In an historic first, voters in Columbus County will be able to vote on one Sunday during the early polls.
Carla Strickland of the Board of Elections said the decision was handed down Monday from the state BoE. In July, the local board had a split vote on expanding Saturday voting hours in October, or allowing Sunday voting in addition to the required Saturday hours. They passed the decision up the ladder to Raleigh, and the state board handed down its ruling Monday.
“This will be first for us,” Strickland said.
Election Day is Nov. 3. Early polls will be open starting Oct. 15 at Chadbourn, Fair Bluff, Tabor City, the Ransom Center, and Lake Waccamaw, as well as the central Board of Elections office in Whiteville. Hours at the satellite one stop polls are 8 a.m. – 7:30 p.m. weekdays, except at the Elections office, which is open 8:30 a.m. to 5 p.m.
Weekend hours for the satellites will be 8 a.m. until 6 p.m. Saturday, Oct. 17 and Sunday, Oct. 25, and 8 a.m. until 3 p.m. on Sat. Oct. 31. The Elections office will also be open 8-3 on Oct. 31, Strickland said.
The surge in absentee requests is in part due to concerns over voting in person due to COVID-19, Strickland said. Voters are eager to cast a ballot due to the presidential election, but at the same time, they care concerned over possible exposure to the virus if they vote in person.
“We have a protocol in place to protect people from possible exposure,” she said. “We’ll have masks, hand sanitizer, shields, and other personal protective equipment. We’re doing everything we can to keep things sanitary, but if people want to vote by mail, that is their right.”
Strickland said the elections staff is cautioning people not to send in more than one absentee by mail request, although both political parties and multiple candidates have sent out ballot requests by bulk mail.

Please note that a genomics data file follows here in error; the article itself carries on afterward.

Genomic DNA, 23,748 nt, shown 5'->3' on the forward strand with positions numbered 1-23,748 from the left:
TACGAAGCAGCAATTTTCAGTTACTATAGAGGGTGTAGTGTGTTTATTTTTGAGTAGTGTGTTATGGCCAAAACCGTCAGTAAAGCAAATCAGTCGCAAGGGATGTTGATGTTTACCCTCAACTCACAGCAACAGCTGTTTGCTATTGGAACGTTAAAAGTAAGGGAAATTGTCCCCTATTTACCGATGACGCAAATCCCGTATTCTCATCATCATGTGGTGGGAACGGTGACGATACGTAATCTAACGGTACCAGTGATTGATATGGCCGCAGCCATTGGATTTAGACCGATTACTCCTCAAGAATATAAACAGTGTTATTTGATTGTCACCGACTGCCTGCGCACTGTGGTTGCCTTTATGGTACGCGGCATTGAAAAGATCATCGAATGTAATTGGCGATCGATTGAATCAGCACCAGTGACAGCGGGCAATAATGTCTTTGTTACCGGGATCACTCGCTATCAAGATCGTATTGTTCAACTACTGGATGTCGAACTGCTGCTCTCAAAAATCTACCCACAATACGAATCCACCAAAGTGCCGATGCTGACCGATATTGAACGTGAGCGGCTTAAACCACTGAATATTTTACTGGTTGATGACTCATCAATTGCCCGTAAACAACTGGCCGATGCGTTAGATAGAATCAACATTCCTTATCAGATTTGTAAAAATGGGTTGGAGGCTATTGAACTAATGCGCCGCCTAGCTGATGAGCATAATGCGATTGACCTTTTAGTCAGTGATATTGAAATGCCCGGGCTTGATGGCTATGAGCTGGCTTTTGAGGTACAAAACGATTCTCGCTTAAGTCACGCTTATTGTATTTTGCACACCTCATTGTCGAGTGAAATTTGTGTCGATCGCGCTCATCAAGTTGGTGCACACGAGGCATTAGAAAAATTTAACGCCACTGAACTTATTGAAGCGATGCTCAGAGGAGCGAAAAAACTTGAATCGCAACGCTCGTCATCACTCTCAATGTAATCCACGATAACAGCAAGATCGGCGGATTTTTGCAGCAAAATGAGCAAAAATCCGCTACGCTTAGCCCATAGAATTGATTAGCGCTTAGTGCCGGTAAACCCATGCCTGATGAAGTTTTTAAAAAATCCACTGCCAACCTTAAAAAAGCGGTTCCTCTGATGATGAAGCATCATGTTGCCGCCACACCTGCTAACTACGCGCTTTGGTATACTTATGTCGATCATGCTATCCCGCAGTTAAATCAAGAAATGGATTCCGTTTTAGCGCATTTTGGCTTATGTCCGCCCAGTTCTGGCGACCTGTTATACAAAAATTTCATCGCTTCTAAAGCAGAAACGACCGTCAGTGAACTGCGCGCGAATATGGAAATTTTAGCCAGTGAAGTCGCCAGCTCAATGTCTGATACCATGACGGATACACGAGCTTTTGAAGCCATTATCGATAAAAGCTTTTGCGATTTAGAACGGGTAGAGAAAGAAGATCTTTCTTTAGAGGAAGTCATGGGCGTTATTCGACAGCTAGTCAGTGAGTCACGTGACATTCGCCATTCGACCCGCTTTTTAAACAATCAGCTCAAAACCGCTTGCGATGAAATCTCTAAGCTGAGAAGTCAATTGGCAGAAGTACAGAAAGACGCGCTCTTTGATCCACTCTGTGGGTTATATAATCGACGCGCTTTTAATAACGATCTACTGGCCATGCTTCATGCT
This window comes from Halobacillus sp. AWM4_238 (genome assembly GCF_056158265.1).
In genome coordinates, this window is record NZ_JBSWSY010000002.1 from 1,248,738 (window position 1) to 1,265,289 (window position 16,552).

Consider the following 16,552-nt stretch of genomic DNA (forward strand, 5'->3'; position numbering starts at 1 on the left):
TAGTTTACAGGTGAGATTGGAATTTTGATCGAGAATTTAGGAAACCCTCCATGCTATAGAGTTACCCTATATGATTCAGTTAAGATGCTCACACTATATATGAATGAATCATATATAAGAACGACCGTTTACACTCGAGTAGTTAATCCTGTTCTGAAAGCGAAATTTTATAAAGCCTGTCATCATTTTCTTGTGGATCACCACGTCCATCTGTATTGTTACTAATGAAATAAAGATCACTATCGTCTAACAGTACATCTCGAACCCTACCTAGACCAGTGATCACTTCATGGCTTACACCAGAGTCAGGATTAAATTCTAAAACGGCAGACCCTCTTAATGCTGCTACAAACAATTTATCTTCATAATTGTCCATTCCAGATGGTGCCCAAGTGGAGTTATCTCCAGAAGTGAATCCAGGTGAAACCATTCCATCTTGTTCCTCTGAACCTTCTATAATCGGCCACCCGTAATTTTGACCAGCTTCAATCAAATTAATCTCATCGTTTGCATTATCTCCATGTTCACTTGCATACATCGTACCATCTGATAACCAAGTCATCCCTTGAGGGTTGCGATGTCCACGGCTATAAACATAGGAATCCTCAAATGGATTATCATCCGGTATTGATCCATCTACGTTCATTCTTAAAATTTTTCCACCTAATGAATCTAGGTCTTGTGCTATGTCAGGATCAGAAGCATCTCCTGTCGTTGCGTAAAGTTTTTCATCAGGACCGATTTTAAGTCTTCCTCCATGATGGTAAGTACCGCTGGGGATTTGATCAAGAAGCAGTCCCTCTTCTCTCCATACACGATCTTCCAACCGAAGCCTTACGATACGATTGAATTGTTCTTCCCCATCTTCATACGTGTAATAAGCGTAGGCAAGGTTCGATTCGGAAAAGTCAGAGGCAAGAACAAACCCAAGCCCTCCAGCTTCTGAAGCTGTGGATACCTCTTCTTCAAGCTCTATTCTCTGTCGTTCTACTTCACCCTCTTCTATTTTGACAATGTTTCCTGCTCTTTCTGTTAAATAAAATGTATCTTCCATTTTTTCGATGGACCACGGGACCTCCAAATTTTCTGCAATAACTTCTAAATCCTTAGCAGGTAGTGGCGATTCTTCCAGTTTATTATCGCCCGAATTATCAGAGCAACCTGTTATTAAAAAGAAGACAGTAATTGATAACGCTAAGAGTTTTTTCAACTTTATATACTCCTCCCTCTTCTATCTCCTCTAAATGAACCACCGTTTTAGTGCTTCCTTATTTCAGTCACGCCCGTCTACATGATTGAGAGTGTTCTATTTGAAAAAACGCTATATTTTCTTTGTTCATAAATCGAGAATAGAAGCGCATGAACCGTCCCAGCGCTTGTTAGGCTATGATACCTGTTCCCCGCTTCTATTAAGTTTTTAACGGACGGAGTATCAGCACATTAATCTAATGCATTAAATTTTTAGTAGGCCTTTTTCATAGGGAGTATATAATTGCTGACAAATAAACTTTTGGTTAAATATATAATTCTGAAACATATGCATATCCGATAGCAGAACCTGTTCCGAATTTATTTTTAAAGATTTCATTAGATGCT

“Some of the direct mail companies are using old lists,” she said. “That means people who have moved, are deceased or are no longer on the voting roles may have absentee requests sent to their last address of record. We have to carefully check every single request, and make sure there are no duplicates.
“We do not mail out absentee ballot forms until Oct. 9,” Strickland said. “Some voters may think that because they haven’t received a ballot in the mail, their request wasn’t received, but nobody has gotten one yet.”
As of Monday, Strickland said, the county has received more than 1,000 absentee ballot requests. By contrast, the previous record was 617.
“We are vetting dozens of them every day,” she said, comparing requests to the voter rolls and making sure the requesting person is eligible to vote in Columbus County.
Strickland said this year’s presidential, national and state elections are “volatile,” with passionate workers on both sides of the party fence. At the same time, she said, her office is non-partisan and apolitical.
“We are going to do everything to make sure every single person gets to cast a ballot in the way they wish to do so,” she said. “It is not our job to influence elections. It’s our job to make sure they run as smoothly as possible.”